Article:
Following on the heels of events in Jedi Trial and Dark Rendezvous, Anakin Skywalker has been dubbed a Knight, and Master Obi-Wan Kenobi has been named to the Jedi Council. The Separatists have been pushed from the galactic core, and the war has taken a toll on everyone. The Outer Rim sieges have been going on for four months, and Anakin and Padmé haven't seen each other for at least that long. Labyrinth is the first chance to focus the action on Anakin and Obi-Wan, both as warriors and close friends. The first half of the book takes them through a series of adventures, during which they gather clues which coalesce in the second half, setting the stage for the opening sequence of Revenge of the Sith.

Some have commented that the war the Republic faces parallels the uncertainty the U.S. faces in its current war. Were these intentional parallels or is this a case of reality mirroring art?

Views espoused by the characters do not necessarily reflect those of the writer, and no intentional parallels are made. So it must be a case of reality mirroring art. In public and in private George Lucas has said that the prequel films show the way in which democracies fall and dictators come to power. But galactic politics, even the war itself, are backdrop. Ultimately, Star Wars is a family saga about loss and redemption, and the repercussions that spring from cutting deals with the devil. Revenge's political scenes will probably end up on the cutting room floor, in any event, though they are included in the novelization, and with luck will show up on the DVD.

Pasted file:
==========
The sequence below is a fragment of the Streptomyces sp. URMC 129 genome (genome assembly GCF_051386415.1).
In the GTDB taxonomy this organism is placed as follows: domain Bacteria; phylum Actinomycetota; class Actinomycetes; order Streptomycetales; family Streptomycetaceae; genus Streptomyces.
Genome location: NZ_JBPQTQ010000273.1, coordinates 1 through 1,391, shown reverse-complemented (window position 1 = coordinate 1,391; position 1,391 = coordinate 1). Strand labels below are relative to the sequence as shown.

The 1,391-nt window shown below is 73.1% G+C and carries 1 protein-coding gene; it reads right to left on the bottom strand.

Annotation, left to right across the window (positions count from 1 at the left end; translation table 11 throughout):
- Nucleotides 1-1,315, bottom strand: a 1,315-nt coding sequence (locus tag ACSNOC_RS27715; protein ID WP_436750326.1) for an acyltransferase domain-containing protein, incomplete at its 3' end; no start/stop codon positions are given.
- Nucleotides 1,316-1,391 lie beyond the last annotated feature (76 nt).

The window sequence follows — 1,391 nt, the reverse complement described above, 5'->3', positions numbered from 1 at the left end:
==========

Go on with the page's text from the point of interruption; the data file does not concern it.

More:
It's interesting to see how the relationship between Anakin and Obi-Wan has evolved over the course of the films and novels since Episode I The Phantom Menace. How would you describe that relationship in Labyrinth of Evil?

Jealousy and concern undermine the depth of Anakin and Obi-Wan's friendship. Obi-Wan fears that he has failed to persuade Anakin of the danger inherent in anger, and to convince him to distance himself emotionally from Padmé. He also worries about Chancellor Palpatine's continuing influence on Anakin. By contrast, Anakin is torn between being the Jedi Knight Obi-Wan wants him to be and following his own destiny as the Chosen One. Anakin wants to have it all and has convinced himself that the Jedi are holding him back. More important, he no longer accepts that the Jedi can win the war. He wishes that the Senate would simply follow Palpatine's lead.